You hear about the plight of refugees across the world, but don’t know how to help? Here is how to do your part, globally and locally.
The terrible situation occurring in Ukraine has produced those all-too-familiar harrowing images of large crowds of people fleeing their homeland. Refugees have existed all over the world for centuries. We may not always hear about them, but there are over 84 million people worldwide who have been forcibly displaced. That’s over 1% of the global population.
The Ukraine crisis has led to great public efforts across much of Europe to provide support as refugees arrive. But many are unsure about what practical help they can offer refugees beyond donating money or assisting with local emergency efforts in crisis situations. In fact, there are a number of ways to help refugees from all backgrounds in both the short- and long-term.
Read the following sections on:
- What is a refugee?
- The current global situation
- First step: informing yourself about refugees
- Donating funds to organizations that support refugees
- How else can you help?
Help the UNHCR
If you move around the world by choice, consider helping those forced from their homes by conflict. 84 million people – from Ukraine, Yemen, Afghanistan, Mexico, and many other countries – have been displaced by violence or persecution. Help them by donating to the UN Refugee Agency today.
What is a refugee?
Firstly, it helps to define exactly what a refugee is. We often hear refugees discussed on the news or in conversations. However, the same way the difference between expats and immigrants can prove elusive, many aren’t clear on the distinctions between refugees and other categories of migrants.
Refugees are people who have had to leave their home country due to war, conflict, persecution or instability, often leaving behind their family and belongings in the process. The 1951 Refugee Convention defines a refugee as “someone who is unable or unwilling to return to their country of origin owing to a well-founded fear of being persecuted for reasons of race, religion, nationality, membership of a particular social group, or political opinion.”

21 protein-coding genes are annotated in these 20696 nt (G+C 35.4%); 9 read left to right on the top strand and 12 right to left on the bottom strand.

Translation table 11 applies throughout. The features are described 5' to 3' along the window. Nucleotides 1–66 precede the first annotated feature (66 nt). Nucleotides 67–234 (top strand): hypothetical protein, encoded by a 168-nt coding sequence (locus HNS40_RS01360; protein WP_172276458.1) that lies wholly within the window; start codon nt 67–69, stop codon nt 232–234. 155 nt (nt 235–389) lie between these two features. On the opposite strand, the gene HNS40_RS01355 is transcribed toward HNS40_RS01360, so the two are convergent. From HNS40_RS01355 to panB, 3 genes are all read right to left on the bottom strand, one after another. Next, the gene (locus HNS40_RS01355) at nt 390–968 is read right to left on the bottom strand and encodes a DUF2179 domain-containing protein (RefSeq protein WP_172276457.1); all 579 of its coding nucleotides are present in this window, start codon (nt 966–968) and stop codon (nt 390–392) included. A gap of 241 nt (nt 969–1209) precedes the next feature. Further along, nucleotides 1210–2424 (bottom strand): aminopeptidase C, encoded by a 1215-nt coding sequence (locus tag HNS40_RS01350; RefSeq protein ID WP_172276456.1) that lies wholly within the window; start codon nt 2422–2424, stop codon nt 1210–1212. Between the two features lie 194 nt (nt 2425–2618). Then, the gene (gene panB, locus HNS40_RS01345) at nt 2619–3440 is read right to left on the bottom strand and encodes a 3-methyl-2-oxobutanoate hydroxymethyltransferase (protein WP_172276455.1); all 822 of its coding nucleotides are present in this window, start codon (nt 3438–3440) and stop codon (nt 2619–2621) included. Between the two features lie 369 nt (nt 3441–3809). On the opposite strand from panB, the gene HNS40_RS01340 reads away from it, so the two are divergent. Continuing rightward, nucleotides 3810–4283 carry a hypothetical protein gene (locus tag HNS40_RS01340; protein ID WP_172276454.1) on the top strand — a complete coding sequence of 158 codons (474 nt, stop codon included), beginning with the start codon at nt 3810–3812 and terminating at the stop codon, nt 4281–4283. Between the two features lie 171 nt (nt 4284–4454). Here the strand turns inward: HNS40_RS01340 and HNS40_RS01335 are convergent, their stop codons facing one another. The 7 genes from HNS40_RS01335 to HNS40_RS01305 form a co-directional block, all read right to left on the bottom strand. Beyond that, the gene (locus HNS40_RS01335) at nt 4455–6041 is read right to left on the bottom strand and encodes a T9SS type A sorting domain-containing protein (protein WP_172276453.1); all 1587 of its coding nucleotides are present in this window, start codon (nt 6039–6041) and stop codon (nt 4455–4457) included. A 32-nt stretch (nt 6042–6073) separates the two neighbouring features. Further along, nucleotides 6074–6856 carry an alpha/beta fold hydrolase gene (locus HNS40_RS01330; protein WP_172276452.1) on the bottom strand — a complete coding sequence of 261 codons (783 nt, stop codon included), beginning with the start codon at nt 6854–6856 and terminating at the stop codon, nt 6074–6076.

Refugees are distinct from other categories of migrants, such as those that choose to move to another country for reasons such as work, study or joining family. However, the distinctions can sometimes be blurred. For example, someone may move to another country to pursue a better livelihood due to volatile economic and political conditions in their home country. But they would need to prove that they are persecuted on the grounds above to apply for refugee status.
Refugees and asylum-seekers are terms that we often use interchangeably. The distinction here is fairly simple:
- Refugees have been legally recognized as such.
- Asylum-seekers have applied for refugee status and are awaiting a decision.
- Internally displaced people (IDP) are those forced to flee their homes, but who have relocated elsewhere within their home country.
The current global situation
The current Ukrainian refugee crisis is a result of Russia’s invasion of the country, which began in February 2022. It became one of the biggest military assaults in Europe since World War Two. In a few weeks, the situation has generated millions of refugees from Ukraine and around several hundred thousand IDPs. Over half have fled to Poland, with Romania, Moldova, Hungary, and Slovakia also welcoming hundreds of thousands between them.
This is one of the fastest-developing refugee crises of modern times but, sadly, it is far from unique. There are currently over 84 million people across the globe who have fled their homes due to violence or persecution. This includes 30.5 million worldwide refugees, 48 million IDPs and 4.4 million asylum-seekers.